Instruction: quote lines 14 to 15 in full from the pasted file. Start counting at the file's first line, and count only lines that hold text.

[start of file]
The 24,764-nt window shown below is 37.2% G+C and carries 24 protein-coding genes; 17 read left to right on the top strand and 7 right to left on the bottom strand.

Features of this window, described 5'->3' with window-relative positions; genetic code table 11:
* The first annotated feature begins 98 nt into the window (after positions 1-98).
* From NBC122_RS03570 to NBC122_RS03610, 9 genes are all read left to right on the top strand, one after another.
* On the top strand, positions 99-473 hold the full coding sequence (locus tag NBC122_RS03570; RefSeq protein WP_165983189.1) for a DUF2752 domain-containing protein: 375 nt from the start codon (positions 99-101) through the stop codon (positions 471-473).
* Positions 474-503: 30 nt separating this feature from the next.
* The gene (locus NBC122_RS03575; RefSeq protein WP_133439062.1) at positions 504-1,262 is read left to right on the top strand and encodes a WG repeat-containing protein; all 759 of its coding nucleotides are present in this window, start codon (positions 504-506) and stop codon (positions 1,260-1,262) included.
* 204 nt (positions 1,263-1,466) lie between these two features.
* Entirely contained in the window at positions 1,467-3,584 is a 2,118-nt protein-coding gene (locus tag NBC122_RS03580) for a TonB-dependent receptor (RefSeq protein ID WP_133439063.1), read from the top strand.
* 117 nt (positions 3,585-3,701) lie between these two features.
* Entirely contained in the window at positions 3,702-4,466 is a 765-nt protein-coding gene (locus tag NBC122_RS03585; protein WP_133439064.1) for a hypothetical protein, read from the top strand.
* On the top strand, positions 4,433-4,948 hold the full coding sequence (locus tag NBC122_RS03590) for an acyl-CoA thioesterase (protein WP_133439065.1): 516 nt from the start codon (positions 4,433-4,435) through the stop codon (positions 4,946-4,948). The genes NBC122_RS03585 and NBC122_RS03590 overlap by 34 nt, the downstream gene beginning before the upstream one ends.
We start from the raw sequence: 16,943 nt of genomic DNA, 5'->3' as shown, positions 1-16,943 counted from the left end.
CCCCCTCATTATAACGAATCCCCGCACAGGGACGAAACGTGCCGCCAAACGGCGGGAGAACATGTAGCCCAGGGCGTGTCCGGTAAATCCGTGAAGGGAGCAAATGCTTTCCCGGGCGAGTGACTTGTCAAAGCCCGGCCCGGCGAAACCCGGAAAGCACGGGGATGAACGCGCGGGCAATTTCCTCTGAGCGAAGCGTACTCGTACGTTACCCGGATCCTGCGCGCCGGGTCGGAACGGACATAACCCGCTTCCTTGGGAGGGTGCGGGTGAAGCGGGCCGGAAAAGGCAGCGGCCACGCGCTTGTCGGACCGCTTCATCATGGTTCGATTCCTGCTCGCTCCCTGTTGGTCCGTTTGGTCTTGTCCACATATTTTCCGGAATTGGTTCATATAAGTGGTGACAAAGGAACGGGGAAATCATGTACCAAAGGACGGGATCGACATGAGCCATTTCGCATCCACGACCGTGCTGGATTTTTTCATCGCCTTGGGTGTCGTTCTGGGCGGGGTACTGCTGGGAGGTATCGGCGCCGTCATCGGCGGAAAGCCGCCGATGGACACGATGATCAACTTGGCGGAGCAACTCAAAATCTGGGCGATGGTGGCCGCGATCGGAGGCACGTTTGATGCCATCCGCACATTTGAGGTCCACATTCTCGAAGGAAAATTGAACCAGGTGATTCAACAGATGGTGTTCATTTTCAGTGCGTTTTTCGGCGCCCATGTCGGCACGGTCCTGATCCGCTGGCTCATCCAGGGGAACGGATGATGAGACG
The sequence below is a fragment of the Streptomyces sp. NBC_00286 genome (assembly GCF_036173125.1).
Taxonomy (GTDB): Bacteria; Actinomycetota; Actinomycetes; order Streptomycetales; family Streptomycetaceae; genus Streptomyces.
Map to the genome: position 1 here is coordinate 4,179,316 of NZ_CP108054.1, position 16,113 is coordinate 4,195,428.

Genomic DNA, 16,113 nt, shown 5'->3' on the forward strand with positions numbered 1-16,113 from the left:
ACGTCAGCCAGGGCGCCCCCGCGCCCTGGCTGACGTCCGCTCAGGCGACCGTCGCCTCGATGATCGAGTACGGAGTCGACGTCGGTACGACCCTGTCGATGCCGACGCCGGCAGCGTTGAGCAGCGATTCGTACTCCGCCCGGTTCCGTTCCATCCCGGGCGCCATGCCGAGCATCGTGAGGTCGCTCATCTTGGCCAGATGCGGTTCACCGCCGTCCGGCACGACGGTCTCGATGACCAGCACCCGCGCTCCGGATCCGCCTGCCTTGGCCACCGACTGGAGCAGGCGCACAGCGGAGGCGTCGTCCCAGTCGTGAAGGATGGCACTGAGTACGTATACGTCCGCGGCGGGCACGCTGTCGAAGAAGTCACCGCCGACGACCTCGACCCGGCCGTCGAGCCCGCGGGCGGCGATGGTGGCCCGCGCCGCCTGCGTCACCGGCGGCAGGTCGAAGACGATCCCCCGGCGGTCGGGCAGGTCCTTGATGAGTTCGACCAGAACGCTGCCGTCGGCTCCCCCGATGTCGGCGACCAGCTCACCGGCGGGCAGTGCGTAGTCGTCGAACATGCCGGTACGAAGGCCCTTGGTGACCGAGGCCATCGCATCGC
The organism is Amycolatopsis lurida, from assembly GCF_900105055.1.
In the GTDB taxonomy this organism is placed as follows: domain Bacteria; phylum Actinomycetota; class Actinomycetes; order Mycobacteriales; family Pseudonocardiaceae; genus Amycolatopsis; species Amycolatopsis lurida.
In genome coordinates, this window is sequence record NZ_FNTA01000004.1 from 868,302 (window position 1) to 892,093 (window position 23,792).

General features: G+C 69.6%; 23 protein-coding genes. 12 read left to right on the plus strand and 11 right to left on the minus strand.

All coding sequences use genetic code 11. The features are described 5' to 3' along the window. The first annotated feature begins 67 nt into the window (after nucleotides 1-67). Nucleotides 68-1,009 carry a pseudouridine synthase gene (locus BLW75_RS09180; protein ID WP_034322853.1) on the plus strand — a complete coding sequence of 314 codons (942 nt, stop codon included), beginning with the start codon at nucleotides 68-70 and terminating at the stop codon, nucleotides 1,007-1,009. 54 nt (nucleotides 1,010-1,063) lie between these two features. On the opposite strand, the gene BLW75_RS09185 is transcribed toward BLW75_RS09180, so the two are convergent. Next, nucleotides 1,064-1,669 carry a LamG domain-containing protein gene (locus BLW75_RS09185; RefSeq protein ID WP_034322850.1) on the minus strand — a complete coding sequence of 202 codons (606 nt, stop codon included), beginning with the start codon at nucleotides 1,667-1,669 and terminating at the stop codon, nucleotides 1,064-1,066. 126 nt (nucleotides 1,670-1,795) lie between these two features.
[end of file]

CCCCCTCATTATAACGAATCCCCGCACAGGGACGAAACGTGCCGCCAAACGGCGGGAGAACATGTAGCCCAGGGCGTGTCCGGTAAATCCGTGAAGGGAGCAAATGCTTTCCCGGGCGAGTGACTTGTCAAAGCCCGGCCCGGCGAAACCCGGAAAGCACGGGGATGAACGCGCGGGCAATTTCCTCTGAGCGAAGCGTACTCGTACGTTACCCGGATCCTGCGCGCCGGGTCGGAACGGACATAACCCGCTTCCTTGGGAGGGTGCGGGTGAAGCGGGCCGGAAAAGGCAGCGGCCACGCGCTTGTCGGACCGCTTCATCATGGTTCGATTCCTGCTCGCTCCCTGTTGGTCCGTTTGGTCTTGTCCACATATTTTCCGGAATTGGTTCATATAAGTGGTGACAAAGGAACGGGGAAATCATGTACCAAAGGACGGGATCGACATGAGCCATTTCGCATCCACGACCGTGCTGGATTTTTTCATCGCCTTGGGTGTCGTTCTGGGCGGGGTACTGCTGGGAGGTATCGGCGCCGTCATCGGCGGAAAGCCGCCGATGGACACGATGATCAACTTGGCGGAGCAACTCAAAATCTGGGCGATGGTGGCCGCGATCGGAGGCACGTTTGATGCCATCCGCACATTTGAGGTCCACATTCTCGAAGGAAAATTGAACCAGGTGATTCAACAGATGGTGTTCATTTTCAGTGCGTTTTTCGGCGCCCATGTCGGCACGGTCCTGATCCGCTGGCTCATCCAGGGGAACGGATGATGAGACG
The sequence below is a fragment of the Streptomyces sp. NBC_00286 genome (assembly GCF_036173125.1).